Six leading health journalists recently got a unique look at the National Library of Medicine (NLM), and the National Institutes of Health (NIH). They spent a week in September on the NIH campus in Bethesda, Md., participating in the Association of Health Care Journalists-National Library of Medicine Fellowship Program.
The program, now in its second year, provides a better understanding of the resources at NLM and NIH so journalists can enhance their reporting and obtain new stories.
“NLM’s alliance with AHCJ is a natural fit,” says Robert A. Logan, PhD, an NLM senior staff member who established and runs the fellowship program with AHCJ. “Health journalists need quick access to evidence-based resources, and NLM provides the latter information.”
Housed at the Missouri School of Journalism, in Columbia, Mo., the AHCJ works to advance public understanding of health care issues by improving the quality of health care reporting, writing and editing. It is headed by veteran journalist Len Bruzzese, who says that in addition to the usual constraints of space and deadlines, today’s health reporters have less time for multiple interviews, in-depth research and follow up.
“Now Twitter feeds, blogs, and Web sites demand constant feeding,” he says. “Because they grapple with complexity, health journalists need a diverse set of skills. For example, they must be able to interpret complicated science, switch gears to tackle financial health care records, and then comprehend and explain dense bureaucratic health policies and regulations.”
To help navigate health, medical, and scientific topics, the reporters learned about many of the Library’s online information resources, all of which are free. The journalists got a close look at the medical literature resource PubMed®; the consumer health Web site MedlinePlus®; the registry of clinical trials ClinicalTrials.gov; and the environmental health tools TOXNET® and Household Products Database. They also met with senior staff and researchers at NIH and NLM for discussions on topics including: the future of personalized health records; personalized medicine; and health disparities in the United States.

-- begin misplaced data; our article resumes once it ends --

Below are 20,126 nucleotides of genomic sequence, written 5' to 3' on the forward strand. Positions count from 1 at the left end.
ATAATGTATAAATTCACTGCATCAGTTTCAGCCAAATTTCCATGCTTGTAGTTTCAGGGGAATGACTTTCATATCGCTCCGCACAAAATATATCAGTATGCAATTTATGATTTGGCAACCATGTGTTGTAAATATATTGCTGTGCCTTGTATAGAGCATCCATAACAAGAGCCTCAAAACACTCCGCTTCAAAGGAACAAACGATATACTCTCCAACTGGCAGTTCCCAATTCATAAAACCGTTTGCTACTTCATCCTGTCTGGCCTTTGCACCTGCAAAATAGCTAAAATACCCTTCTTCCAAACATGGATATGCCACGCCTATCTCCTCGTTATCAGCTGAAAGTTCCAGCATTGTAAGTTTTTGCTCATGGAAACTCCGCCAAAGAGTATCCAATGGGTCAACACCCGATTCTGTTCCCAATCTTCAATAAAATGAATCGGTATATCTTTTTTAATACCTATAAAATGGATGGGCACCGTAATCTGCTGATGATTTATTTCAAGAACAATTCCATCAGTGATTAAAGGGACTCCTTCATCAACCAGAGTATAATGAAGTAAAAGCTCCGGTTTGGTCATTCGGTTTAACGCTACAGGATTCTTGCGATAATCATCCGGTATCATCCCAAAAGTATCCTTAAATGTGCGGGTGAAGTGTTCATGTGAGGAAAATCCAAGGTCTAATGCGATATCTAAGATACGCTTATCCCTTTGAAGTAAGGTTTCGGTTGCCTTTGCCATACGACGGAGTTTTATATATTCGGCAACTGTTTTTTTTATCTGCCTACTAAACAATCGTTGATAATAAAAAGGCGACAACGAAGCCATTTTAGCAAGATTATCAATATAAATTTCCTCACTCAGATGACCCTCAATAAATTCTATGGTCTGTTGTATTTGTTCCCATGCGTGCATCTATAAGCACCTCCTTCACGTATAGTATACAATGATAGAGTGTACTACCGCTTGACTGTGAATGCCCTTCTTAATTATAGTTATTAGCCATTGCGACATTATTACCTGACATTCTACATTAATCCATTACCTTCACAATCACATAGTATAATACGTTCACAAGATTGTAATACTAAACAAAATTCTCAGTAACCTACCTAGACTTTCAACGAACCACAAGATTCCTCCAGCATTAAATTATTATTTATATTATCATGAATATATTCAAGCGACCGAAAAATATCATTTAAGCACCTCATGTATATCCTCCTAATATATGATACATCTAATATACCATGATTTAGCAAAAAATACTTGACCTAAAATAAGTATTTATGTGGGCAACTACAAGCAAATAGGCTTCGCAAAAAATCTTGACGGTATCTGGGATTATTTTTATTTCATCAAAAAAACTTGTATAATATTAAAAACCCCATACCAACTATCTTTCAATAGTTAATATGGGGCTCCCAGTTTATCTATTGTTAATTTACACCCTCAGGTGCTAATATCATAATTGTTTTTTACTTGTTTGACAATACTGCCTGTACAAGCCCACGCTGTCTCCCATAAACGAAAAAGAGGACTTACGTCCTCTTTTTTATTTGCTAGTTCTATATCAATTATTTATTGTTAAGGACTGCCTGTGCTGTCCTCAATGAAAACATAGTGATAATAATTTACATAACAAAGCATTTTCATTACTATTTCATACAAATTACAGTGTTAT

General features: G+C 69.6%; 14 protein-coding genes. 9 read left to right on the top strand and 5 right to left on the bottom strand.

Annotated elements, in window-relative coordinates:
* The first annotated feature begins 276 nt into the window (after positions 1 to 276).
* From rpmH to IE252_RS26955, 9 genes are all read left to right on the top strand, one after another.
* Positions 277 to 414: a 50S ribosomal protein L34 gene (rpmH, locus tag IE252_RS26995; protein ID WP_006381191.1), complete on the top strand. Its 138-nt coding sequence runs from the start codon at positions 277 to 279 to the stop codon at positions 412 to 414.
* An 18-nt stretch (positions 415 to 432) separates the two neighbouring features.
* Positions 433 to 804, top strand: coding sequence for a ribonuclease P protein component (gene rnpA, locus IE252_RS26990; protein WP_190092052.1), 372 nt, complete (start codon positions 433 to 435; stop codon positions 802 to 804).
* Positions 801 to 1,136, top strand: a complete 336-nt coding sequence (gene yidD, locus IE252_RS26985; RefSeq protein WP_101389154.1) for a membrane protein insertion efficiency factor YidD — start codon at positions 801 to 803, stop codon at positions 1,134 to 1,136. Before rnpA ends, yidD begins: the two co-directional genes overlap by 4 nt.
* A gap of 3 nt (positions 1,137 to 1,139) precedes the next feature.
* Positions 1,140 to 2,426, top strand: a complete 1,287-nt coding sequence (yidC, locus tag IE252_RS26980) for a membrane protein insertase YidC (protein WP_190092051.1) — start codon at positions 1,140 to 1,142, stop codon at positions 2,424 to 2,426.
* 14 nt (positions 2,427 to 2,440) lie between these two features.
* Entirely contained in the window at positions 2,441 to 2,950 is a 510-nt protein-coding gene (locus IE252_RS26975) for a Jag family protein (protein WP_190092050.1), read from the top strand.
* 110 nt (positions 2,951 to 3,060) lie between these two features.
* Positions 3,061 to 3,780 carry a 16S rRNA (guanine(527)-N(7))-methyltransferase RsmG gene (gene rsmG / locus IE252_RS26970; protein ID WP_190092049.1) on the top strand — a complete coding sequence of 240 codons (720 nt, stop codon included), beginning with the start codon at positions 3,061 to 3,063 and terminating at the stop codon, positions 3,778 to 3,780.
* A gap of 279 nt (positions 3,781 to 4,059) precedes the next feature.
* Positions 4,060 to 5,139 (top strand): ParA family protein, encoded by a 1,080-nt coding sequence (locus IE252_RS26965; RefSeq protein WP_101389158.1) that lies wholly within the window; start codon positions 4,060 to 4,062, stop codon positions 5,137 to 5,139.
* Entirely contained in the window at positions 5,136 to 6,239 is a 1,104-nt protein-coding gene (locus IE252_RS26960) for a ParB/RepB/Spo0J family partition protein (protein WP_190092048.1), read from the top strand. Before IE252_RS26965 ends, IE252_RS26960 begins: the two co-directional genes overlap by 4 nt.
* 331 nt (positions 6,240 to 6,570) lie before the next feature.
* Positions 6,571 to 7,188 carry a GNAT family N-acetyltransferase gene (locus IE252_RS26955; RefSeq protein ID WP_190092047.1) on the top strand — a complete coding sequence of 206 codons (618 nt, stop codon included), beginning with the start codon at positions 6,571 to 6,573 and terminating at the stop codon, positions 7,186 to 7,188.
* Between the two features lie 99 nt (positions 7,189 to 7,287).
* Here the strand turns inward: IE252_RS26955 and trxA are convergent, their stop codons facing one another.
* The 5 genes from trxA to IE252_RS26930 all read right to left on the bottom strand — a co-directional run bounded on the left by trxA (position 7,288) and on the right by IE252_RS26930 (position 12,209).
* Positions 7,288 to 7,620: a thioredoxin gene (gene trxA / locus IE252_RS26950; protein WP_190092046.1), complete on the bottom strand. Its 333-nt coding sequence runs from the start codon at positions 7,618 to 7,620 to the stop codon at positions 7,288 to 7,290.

“Few newsrooms are able to pay for anything more than technical training these days,” says Bruzzese. “Too few journalists have access to the advanced training which leads to the deeper understanding of the topics for which they are responsible. These Fellowships are like graduate courses for busy professionals.”
The AHCJ selected the 2010 Fellows from dozens of qualified applicants. The participants were:
- Karla Gale, health reporter, Reuters Health
- Jamie Hirsh, associate health editor, Consumer Reports
- Sally James, freelance health journalist
- Sandra Jordan, health reporter, St. Louis American
- Hiran Ratnayake, health reporter, The Delaware News-Journal
- Miriam E. Tucker, senior writer, Elsevier
If you are interested in the work of the Association of Health Care Journalists or in applying for an NLM-AHCJ Fellowship, visit the AHCJ Web site.
For more information about the AHCJ-NLM Fellowship program, please contact Dr. Robert A. Logan at email@example.com
By Thomas Conuel, NLM in Focus writer
Photo Caption: The 2010 Association of Health Care Journalists-National Library of Medicine Fellows (from left to right): Jamie Hirsh, Miriam Tucker, Hiran Ratnayake, Sally James, Sandra Jordan, Karla Gale.